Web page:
120. Michiie followed this order, and made Yoritsune to move to Kamakura City in June of the same year.
  121. Michika ICHIJO
  122. Michika ICHIJO (November 18, 1722- October 4, 1769) was a high-rank Court noble in the Edo period.
  123. Michikage EDO moved his base to Kawawada (today's Mito City).
  124. Michikane was a great and obstinate man with a heavy beard.
  125. Michikane's activity was obviously planned together with his father Kaneie, and the path to Gankei-ji Temple was guarded by bushi sent by Kaneie, and if Michikane was about to be made a priest with Kazan, the bushi were supposed to rescue him by force.
  126. Michikane, having contracted an epidemic just at that time, suddenly died only seven days after the official celebration of the appointment.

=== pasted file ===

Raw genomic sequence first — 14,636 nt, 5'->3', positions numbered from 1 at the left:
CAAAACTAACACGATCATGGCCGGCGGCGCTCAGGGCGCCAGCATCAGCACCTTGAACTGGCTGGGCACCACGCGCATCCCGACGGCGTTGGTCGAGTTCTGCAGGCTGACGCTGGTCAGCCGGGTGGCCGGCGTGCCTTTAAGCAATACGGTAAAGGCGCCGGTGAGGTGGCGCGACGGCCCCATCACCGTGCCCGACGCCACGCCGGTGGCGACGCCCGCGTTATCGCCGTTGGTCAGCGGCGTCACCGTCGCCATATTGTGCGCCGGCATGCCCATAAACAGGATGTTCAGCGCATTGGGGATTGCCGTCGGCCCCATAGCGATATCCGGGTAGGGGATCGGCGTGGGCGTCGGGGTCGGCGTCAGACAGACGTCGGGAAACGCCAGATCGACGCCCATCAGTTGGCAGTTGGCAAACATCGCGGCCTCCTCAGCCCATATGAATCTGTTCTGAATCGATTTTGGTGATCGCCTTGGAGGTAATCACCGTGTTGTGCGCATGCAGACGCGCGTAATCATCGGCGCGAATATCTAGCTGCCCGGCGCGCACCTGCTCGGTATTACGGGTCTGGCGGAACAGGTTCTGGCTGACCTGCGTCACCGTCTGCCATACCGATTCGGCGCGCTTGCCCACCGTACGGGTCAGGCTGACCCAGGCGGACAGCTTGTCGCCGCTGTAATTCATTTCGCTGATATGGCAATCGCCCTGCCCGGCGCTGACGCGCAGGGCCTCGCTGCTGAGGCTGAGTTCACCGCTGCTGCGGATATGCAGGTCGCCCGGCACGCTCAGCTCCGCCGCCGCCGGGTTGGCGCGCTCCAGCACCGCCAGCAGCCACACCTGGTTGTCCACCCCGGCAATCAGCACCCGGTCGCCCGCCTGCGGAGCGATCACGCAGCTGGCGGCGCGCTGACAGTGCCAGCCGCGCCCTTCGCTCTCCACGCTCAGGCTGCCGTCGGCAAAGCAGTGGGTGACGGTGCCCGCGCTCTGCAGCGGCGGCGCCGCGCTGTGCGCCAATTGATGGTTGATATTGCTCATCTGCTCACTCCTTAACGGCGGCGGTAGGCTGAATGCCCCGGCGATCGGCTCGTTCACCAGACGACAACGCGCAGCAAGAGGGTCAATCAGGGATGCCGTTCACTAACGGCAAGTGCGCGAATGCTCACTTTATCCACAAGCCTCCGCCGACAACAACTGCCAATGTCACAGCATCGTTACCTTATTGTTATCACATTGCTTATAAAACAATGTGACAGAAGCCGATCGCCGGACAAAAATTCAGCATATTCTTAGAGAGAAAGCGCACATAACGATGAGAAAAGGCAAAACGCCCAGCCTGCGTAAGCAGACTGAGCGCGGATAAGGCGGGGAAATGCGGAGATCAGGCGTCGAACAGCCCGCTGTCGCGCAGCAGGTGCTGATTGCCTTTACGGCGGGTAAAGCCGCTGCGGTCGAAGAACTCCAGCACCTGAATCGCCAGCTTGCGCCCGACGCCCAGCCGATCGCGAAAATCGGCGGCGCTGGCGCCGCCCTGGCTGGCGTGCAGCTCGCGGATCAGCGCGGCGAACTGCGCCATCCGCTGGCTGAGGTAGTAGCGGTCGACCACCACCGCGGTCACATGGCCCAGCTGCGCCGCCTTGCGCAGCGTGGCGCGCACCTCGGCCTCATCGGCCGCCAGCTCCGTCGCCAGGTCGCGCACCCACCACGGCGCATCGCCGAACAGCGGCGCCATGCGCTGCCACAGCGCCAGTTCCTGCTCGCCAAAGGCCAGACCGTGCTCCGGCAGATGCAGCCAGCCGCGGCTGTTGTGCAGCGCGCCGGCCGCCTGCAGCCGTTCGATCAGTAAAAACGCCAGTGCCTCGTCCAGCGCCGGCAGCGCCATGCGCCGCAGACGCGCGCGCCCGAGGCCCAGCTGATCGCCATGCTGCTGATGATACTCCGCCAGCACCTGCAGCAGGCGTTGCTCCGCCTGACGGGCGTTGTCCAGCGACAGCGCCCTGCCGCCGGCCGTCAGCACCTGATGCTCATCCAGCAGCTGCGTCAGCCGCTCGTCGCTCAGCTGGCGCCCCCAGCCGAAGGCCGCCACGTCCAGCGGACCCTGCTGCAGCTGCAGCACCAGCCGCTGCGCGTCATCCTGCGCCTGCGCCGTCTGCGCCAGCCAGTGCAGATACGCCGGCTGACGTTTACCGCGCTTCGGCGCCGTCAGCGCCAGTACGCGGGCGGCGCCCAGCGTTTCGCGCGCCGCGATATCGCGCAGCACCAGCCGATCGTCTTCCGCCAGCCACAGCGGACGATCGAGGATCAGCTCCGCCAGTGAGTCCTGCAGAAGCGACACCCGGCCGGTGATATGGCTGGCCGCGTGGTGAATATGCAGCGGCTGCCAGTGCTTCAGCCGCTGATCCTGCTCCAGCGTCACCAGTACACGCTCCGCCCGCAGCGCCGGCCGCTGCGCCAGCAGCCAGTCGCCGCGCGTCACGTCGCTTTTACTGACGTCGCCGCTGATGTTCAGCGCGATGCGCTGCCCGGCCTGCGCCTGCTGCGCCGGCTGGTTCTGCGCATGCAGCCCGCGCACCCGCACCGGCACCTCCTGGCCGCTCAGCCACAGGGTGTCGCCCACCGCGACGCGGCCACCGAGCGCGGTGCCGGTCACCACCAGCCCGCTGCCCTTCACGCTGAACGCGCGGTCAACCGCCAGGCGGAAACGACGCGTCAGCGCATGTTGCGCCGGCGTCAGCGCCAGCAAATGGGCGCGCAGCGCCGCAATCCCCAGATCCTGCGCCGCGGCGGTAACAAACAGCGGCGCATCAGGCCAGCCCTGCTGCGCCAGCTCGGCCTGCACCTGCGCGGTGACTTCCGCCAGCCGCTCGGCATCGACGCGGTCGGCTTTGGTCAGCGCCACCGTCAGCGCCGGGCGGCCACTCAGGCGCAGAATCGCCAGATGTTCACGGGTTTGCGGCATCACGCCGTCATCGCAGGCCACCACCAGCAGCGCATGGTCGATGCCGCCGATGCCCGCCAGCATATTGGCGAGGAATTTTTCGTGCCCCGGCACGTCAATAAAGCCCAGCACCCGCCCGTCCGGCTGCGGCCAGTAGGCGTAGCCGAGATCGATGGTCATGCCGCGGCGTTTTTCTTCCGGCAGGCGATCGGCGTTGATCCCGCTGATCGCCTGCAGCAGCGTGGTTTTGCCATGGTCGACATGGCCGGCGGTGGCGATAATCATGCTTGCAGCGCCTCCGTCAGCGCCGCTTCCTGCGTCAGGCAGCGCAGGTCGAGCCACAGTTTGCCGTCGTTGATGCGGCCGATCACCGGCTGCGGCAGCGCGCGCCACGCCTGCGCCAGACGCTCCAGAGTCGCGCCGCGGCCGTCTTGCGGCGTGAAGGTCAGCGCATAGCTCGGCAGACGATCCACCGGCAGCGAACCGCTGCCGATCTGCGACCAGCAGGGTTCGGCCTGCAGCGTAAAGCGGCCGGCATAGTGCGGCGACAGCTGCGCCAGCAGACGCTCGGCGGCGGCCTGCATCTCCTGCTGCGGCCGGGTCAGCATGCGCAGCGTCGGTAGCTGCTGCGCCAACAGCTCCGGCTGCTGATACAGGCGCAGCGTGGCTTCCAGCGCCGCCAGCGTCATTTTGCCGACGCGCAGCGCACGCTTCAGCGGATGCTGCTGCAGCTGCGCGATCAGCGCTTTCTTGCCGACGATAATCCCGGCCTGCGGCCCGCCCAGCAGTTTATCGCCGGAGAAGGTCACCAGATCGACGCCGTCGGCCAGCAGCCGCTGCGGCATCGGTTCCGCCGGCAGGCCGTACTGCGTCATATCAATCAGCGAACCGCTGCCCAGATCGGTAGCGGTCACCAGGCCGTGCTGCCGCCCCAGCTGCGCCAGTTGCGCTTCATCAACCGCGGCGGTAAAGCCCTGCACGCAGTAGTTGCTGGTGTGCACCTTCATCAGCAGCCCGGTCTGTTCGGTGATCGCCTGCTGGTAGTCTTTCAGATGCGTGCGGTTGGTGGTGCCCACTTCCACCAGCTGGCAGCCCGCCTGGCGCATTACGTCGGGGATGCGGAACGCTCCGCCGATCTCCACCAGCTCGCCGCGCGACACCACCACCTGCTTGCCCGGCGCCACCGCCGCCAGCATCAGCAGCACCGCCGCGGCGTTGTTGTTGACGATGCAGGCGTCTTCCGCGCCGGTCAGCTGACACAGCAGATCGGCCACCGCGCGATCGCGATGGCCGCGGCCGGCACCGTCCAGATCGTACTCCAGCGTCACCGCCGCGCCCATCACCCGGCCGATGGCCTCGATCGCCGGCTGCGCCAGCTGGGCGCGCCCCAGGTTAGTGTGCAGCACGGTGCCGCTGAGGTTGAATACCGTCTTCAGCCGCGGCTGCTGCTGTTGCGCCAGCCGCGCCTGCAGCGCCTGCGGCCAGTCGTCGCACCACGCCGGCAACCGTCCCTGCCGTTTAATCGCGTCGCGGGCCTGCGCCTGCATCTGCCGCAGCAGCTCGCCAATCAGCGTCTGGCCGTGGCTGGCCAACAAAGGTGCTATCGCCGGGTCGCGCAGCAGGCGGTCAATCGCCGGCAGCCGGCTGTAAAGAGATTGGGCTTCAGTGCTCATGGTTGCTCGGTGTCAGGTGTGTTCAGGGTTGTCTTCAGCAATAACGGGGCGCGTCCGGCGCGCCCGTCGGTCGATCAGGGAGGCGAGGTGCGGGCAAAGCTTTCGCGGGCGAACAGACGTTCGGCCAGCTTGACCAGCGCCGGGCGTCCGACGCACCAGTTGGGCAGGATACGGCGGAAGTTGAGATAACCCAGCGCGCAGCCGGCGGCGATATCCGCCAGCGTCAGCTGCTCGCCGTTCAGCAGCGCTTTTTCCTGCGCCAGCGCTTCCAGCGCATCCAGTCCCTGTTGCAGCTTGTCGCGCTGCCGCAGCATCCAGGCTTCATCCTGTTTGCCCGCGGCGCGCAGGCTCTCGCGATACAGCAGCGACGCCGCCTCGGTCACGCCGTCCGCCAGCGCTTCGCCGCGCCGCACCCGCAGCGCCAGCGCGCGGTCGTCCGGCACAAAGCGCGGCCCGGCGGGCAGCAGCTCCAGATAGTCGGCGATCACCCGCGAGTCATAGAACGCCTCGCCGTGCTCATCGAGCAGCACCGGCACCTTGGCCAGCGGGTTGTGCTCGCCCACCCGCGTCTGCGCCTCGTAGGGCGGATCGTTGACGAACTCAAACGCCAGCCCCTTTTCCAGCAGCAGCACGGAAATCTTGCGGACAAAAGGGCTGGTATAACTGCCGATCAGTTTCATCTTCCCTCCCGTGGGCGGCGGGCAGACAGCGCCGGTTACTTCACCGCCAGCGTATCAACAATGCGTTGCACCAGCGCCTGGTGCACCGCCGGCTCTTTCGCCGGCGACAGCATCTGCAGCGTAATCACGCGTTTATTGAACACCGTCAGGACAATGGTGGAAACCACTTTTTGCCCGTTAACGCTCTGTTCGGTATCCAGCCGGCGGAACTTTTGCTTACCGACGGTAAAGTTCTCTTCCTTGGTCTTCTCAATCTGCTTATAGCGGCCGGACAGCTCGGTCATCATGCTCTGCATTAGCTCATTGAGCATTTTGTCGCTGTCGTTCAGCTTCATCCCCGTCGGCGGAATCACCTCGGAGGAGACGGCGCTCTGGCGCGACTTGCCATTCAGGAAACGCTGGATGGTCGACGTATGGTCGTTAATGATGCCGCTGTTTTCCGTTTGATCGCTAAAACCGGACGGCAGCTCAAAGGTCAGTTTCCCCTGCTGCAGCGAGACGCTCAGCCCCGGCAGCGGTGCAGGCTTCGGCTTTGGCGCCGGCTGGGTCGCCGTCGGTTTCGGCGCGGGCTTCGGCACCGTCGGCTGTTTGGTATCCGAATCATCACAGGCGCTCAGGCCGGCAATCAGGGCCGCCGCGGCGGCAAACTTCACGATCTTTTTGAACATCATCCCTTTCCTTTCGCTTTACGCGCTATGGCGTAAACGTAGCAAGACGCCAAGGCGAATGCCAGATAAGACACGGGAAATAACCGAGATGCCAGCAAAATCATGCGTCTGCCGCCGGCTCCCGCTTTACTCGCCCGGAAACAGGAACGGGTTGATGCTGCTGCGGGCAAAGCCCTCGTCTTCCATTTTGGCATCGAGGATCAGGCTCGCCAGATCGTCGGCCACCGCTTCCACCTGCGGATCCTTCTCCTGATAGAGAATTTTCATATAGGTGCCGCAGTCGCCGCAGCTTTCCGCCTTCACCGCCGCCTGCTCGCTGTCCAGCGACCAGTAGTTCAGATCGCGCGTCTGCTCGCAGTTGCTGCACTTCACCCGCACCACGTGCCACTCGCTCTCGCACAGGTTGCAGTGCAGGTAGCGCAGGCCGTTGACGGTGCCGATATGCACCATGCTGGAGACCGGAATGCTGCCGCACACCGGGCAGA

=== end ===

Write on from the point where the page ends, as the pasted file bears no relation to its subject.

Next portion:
127. Michikane, however, left the temple saying that 'I would like to let my father see me for the last time before I enter the priesthood.'
  128. Michikane, who attended upon Emperor Kazan as kurodo, expounded the teachings of Buddha to the Emperor with Genkyu of the Gankei-ji Temple (also known as Kazan-ji Temple) and induced the Emperor to take the tonsure.
  129. Michikata KOGA
  130. Michikata KOGA (1541 - May 25, 1575) was a Kugyo (top court official) during the late Muromachi period.
  131. Michikata KOGA, Junii (Junior Second Rank) Dainagon, was his older brother.
  132. Michikata NAKANOIN
  133. Michikata NAKANOIN (1189 - February 3, 1239) was a Court noble, an authority of ancient practice of customs and a poet who lived during the early Kamakura period.
  134. Michikatsu NAKANOIN